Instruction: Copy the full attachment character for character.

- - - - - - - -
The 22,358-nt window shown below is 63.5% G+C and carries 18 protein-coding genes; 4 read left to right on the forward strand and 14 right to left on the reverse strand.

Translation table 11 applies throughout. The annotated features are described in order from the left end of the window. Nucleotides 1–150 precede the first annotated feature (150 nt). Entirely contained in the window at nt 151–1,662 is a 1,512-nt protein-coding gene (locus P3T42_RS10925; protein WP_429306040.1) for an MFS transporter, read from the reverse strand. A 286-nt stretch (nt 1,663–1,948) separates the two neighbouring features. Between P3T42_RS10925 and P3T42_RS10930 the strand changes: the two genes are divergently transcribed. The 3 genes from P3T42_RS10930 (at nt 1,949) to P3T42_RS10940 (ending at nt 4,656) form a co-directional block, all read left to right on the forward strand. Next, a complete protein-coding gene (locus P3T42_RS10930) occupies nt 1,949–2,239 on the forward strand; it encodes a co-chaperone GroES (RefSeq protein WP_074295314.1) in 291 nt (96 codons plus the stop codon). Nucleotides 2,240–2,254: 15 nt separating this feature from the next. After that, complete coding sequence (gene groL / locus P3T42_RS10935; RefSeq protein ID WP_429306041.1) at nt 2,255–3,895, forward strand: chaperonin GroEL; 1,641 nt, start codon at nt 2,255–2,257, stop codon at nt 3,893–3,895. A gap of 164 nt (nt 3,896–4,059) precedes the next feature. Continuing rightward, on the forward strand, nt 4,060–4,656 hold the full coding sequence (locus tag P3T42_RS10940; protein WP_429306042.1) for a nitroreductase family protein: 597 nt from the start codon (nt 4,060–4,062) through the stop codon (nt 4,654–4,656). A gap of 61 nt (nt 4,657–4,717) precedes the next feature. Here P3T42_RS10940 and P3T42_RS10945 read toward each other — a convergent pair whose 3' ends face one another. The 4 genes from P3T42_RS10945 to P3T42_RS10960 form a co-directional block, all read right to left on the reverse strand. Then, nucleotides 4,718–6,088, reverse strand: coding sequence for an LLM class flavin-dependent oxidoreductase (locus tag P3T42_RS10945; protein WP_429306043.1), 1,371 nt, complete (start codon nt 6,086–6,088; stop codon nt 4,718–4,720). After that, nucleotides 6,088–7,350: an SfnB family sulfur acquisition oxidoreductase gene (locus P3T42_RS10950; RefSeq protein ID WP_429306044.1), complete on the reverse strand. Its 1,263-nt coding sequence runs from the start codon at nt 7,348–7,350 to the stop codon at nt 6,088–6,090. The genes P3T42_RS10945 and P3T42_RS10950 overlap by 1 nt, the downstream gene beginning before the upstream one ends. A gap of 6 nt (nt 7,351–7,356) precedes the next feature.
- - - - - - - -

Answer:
The 22,358-nt window shown below is 63.5% G+C and carries 18 protein-coding genes; 4 read left to right on the forward strand and 14 right to left on the reverse strand.

Translation table 11 applies throughout. The annotated features are described in order from the left end of the window. Nucleotides 1–150 precede the first annotated feature (150 nt). Entirely contained in the window at nt 151–1,662 is a 1,512-nt protein-coding gene (locus P3T42_RS10925; protein WP_429306040.1) for an MFS transporter, read from the reverse strand. A 286-nt stretch (nt 1,663–1,948) separates the two neighbouring features. Between P3T42_RS10925 and P3T42_RS10930 the strand changes: the two genes are divergently transcribed. The 3 genes from P3T42_RS10930 (at nt 1,949) to P3T42_RS10940 (ending at nt 4,656) form a co-directional block, all read left to right on the forward strand. Next, a complete protein-coding gene (locus P3T42_RS10930) occupies nt 1,949–2,239 on the forward strand; it encodes a co-chaperone GroES (RefSeq protein WP_074295314.1) in 291 nt (96 codons plus the stop codon). Nucleotides 2,240–2,254: 15 nt separating this feature from the next. After that, complete coding sequence (gene groL / locus P3T42_RS10935; RefSeq protein ID WP_429306041.1) at nt 2,255–3,895, forward strand: chaperonin GroEL; 1,641 nt, start codon at nt 2,255–2,257, stop codon at nt 3,893–3,895. A gap of 164 nt (nt 3,896–4,059) precedes the next feature. Continuing rightward, on the forward strand, nt 4,060–4,656 hold the full coding sequence (locus tag P3T42_RS10940; protein WP_429306042.1) for a nitroreductase family protein: 597 nt from the start codon (nt 4,060–4,062) through the stop codon (nt 4,654–4,656). A gap of 61 nt (nt 4,657–4,717) precedes the next feature. Here P3T42_RS10940 and P3T42_RS10945 read toward each other — a convergent pair whose 3' ends face one another. The 4 genes from P3T42_RS10945 to P3T42_RS10960 form a co-directional block, all read right to left on the reverse strand. Then, nucleotides 4,718–6,088, reverse strand: coding sequence for an LLM class flavin-dependent oxidoreductase (locus tag P3T42_RS10945; protein WP_429306043.1), 1,371 nt, complete (start codon nt 6,086–6,088; stop codon nt 4,718–4,720). After that, nucleotides 6,088–7,350: an SfnB family sulfur acquisition oxidoreductase gene (locus P3T42_RS10950; RefSeq protein ID WP_429306044.1), complete on the reverse strand. Its 1,263-nt coding sequence runs from the start codon at nt 7,348–7,350 to the stop codon at nt 6,088–6,090. The genes P3T42_RS10945 and P3T42_RS10950 overlap by 1 nt, the downstream gene beginning before the upstream one ends. A gap of 6 nt (nt 7,351–7,356) precedes the next feature.